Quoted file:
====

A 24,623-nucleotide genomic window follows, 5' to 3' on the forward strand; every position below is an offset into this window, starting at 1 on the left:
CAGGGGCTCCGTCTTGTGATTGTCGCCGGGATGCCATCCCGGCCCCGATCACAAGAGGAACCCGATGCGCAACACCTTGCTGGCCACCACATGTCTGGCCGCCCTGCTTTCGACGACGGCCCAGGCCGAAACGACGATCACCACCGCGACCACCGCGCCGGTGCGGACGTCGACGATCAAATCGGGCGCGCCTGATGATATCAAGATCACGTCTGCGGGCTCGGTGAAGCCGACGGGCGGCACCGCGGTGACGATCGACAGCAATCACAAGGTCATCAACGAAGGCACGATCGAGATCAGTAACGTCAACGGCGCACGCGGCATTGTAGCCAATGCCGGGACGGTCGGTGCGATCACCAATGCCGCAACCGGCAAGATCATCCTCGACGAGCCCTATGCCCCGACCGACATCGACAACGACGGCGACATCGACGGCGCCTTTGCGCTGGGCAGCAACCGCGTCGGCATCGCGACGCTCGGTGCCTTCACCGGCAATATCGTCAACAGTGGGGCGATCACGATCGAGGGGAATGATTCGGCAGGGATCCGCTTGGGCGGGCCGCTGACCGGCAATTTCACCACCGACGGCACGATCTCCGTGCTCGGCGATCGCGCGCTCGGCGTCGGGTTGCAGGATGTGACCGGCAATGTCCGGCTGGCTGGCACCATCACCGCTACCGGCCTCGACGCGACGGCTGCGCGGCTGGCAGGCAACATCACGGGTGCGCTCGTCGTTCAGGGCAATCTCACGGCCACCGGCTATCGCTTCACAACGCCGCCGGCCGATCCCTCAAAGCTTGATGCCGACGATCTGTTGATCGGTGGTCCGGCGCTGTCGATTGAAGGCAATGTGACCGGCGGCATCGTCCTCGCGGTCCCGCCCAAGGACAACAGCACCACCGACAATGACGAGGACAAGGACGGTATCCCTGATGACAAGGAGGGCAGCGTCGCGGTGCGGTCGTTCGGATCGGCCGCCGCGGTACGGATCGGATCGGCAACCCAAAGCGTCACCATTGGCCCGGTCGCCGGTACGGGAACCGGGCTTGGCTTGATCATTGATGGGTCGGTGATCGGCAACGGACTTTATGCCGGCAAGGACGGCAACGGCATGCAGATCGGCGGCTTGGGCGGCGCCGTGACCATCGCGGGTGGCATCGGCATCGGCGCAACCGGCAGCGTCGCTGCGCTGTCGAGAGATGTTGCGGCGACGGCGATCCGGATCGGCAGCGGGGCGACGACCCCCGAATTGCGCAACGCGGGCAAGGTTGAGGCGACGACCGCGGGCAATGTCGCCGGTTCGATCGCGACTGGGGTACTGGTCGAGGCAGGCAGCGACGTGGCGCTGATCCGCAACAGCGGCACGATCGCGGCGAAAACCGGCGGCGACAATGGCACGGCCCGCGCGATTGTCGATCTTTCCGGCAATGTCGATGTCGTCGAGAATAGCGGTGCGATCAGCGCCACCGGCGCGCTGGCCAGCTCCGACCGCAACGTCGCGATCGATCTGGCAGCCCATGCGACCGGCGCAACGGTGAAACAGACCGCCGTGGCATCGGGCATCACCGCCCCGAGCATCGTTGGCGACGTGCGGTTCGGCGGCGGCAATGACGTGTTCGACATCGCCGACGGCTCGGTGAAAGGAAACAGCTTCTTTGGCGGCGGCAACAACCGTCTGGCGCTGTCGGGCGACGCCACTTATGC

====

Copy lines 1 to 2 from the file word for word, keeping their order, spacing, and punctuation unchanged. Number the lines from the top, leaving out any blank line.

A 24,623-nucleotide genomic window follows, 5' to 3' on the forward strand; every position below is an offset into this window, starting at 1 on the left:
CAGGGGCTCCGTCTTGTGATTGTCGCCGGGATGCCATCCCGGCCCCGATCACAAGAGGAACCCGATGCGCAACACCTTGCTGGCCACCACATGTCTGGCCGCCCTGCTTTCGACGACGGCCCAGGCCGAAACGACGATCACCACCGCGACCACCGCGCCGGTGCGGACGTCGACGATCAAATCGGGCGCGCCTGATGATATCAAGATCACGTCTGCGGGCTCGGTGAAGCCGACGGGCGGCACCGCGGTGACGATCGACAGCAATCACAAGGTCATCAACGAAGGCACGATCGAGATCAGTAACGTCAACGGCGCACGCGGCATTGTAGCCAATGCCGGGACGGTCGGTGCGATCACCAATGCCGCAACCGGCAAGATCATCCTCGACGAGCCCTATGCCCCGACCGACATCGACAACGACGGCGACATCGACGGCGCCTTTGCGCTGGGCAGCAACCGCGTCGGCATCGCGACGCTCGGTGCCTTCACCGGCAATATCGTCAACAGTGGGGCGATCACGATCGAGGGGAATGATTCGGCAGGGATCCGCTTGGGCGGGCCGCTGACCGGCAATTTCACCACCGACGGCACGATCTCCGTGCTCGGCGATCGCGCGCTCGGCGTCGGGTTGCAGGATGTGACCGGCAATGTCCGGCTGGCTGGCACCATCACCGCTACCGGCCTCGACGCGACGGCTGCGCGGCTGGCAGGCAACATCACGGGTGCGCTCGTCGTTCAGGGCAATCTCACGGCCACCGGCTATCGCTTCACAACGCCGCCGGCCGATCCCTCAAAGCTTGATGCCGACGATCTGTTGATCGGTGGTCCGGCGCTGTCGATTGAAGGCAATGTGACCGGCGGCATCGTCCTCGCGGTCCCGCCCAAGGACAACAGCACCACCGACAATGACGAGGACAAGGACGGTATCCCTGATGACAAGGAGGGCAGCGTCGCGGTGCGGTCGTTCGGATCGGCCGCCGCGGTACGGATCGGATCGGCAACCCAAAGCGTCACCATTGGCCCGGTCGCCGGTACGGGAACCGGGCTTGGCTTGATCATTGATGGGTCGGTGATCGGCAACGGACTTTATGCCGGCAAGGACGGCAACGGCATGCAGATCGGCGGCTTGGGCGGCGCCGTGACCATCGCGGGTGGCATCGGCATCGGCGCAACCGGCAGCGTCGCTGCGCTGTCGAGAGATGTTGCGGCGACGGCGATCCGGATCGGCAGCGGGGCGACGACCCCCGAATTGCGCAACGCGGGCAAGGTTGAGGCGACGACCGCGGGCAATGTCGCCGGTTCGATCGCGACTGGGGTACTGGTCGAGGCAGGCAGCGACGTGGCGCTGATCCGCAACAGCGGCACGATCGCGGCGAAAACCGGCGGCGACAATGGCACGGCCCGCGCGATTGTCGATCTTTCCGGCAATGTCGATGTCGTCGAGAATAGCGGTGCGATCAGCGCCACCGGCGCGCTGGCCAGCTCCGACCGCAACGTCGCGATCGATCTGGCAGCCCATGCGACCGGCGCAACGGTGAAACAGACCGCCGTGGCATCGGGCATCACCGCCCCGAGCATCGTTGGCGACGTGCGGTTCGGCGGCGGCAATGACGTGTTCGACATCGCCGACGGCTCGGTGAAAGGAAACAGCTTCTTTGGCGGCGGCAACAACCGTCTGGCGCTGTCGGGCGACGCCACTTATGC